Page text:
To continue, and round up this build. . .
Below, you may notice that I had the Extra Coil non-fixed into position. A PVC pipe, used as a contact shaft, allowed the coil to move vertically. The idea was to raise and lower the coil to experiment how that effected the output.
Had made several types of output terminals and devices.
This one shows a thin toroidal terminal made from copper pipe.
The termination used for the one and only experiment was an aluminium elliptical sphere. It was highly polished to eliminate any edges or scratches. Output discharges always finds the easiest spot to escape from, and any surface with a sharp point/edge (small radius) makes for an easy point of discharge. Having the spheroid polished helped to store more electrical potential within it. The sphere actually acts like a capacitance.
My notes will reveal what actually happened during the first and only experiment:
Basically the coil’s insulation was compromised when an arc from the spheroid reached down and bridged across to the outer coil. Electrically, the coil then had an invisible short circuit. The coil effectively needs to be rewired with extra insulation.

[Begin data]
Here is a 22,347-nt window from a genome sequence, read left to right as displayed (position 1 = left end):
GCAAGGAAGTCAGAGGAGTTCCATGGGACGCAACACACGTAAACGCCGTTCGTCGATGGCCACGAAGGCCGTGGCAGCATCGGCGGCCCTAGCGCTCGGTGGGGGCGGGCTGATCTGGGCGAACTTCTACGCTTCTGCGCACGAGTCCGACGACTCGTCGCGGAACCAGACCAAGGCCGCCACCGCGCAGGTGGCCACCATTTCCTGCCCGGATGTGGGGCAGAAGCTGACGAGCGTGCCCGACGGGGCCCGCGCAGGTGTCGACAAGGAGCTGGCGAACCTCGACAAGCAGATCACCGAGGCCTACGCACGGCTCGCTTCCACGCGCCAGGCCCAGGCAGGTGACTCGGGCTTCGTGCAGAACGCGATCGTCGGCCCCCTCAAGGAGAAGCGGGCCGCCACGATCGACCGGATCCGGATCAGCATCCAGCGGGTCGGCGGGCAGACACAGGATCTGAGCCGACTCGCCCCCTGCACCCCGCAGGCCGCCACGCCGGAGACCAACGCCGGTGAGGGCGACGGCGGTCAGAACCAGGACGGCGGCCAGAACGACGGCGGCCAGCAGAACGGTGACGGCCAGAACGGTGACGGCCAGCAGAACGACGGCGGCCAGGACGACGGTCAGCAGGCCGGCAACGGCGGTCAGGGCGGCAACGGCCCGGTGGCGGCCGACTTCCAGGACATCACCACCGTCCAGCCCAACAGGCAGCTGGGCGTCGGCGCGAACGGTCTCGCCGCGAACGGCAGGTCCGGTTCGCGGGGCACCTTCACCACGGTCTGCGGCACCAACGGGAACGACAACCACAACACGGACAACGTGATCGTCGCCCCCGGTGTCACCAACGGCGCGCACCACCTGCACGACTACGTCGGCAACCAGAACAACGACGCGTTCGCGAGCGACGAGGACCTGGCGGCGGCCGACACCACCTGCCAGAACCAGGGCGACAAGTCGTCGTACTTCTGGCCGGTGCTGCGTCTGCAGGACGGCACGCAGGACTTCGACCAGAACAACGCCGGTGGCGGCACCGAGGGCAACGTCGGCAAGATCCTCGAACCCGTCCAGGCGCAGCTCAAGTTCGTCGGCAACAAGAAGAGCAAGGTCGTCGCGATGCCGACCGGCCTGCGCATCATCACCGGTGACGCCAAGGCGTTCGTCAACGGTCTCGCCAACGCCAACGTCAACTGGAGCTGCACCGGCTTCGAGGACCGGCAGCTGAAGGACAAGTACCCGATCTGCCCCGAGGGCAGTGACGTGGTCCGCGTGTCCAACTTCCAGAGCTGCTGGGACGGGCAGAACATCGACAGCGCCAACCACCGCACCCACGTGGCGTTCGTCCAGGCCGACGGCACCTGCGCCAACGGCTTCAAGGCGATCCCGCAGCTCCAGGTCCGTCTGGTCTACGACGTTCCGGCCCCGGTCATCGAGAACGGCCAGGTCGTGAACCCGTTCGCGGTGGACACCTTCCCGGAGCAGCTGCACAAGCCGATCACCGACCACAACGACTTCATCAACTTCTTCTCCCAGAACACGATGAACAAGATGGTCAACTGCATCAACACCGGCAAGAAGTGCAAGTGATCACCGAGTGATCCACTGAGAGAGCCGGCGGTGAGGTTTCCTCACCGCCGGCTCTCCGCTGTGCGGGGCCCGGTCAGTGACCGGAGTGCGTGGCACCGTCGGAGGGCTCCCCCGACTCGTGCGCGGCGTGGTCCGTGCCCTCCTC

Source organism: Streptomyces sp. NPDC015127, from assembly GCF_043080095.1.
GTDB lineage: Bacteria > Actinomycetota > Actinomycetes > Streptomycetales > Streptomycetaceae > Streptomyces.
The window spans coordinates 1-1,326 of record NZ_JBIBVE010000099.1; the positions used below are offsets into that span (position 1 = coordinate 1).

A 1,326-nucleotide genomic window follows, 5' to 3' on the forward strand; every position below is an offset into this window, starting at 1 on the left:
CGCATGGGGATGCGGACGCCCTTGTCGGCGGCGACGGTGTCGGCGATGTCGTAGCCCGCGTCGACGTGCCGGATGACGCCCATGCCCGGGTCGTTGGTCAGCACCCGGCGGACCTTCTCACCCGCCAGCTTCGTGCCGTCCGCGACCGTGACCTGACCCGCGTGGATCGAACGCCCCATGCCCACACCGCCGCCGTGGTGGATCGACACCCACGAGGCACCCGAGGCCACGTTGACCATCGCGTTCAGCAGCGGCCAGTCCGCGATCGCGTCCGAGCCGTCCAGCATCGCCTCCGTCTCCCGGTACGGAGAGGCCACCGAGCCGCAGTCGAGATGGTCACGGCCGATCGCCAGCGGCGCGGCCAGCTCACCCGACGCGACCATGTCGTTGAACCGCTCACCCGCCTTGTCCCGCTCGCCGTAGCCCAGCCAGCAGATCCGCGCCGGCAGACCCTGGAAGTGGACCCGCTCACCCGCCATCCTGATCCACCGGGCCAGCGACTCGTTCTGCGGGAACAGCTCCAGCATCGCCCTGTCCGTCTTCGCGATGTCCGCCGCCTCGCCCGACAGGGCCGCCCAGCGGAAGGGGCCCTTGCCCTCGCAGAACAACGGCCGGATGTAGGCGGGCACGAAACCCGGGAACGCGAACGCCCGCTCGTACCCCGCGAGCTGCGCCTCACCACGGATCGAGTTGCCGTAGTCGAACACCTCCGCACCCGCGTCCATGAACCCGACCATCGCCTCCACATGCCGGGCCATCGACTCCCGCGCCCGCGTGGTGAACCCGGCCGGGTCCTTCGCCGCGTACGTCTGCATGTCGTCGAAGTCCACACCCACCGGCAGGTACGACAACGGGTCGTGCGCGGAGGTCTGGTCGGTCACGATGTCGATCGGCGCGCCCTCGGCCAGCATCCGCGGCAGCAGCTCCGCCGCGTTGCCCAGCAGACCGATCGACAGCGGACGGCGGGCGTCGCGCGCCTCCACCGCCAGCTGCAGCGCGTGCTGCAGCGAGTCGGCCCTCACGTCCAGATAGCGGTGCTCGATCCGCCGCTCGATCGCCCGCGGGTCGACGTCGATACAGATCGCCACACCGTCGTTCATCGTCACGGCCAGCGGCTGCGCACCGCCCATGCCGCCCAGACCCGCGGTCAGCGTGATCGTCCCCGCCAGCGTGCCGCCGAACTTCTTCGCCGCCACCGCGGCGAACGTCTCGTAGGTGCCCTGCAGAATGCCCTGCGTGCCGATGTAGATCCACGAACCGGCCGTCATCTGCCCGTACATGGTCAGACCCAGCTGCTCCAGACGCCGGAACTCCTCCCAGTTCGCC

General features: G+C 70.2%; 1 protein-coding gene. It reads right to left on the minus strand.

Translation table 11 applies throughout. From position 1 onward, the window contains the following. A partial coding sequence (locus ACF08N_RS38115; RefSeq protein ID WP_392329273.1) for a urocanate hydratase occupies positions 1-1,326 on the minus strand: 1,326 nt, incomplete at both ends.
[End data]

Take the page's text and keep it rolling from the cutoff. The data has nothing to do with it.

Shortly afterwards I had to relocated premises. During the move, the coil framework buckled, and popped the veneer wall of the outer coil former . . scratch one TC.
Have built a few more TC’s since then, each being very different in design and shape. My favourite coil is called an Oudin Coil. For some reason, the output arc has a very different appearance and manner about it. It grows quite large at a slow rate. The arc moves around slowly and gracefully with a pinkish glow.
It was this coil where I discovered what a flame is. I have a theory about it, and it involves the release of electrostatic chemical bond energy, via heat, to create a discharge in the form of a flame. The below drawing shows that the coil’s arc, from a copper wire terminal, entering under the flame’s edge and discharging out of the flames pointed tongue. There is no indication of an arc in between these two points.
Well, that concludes this side-track model build.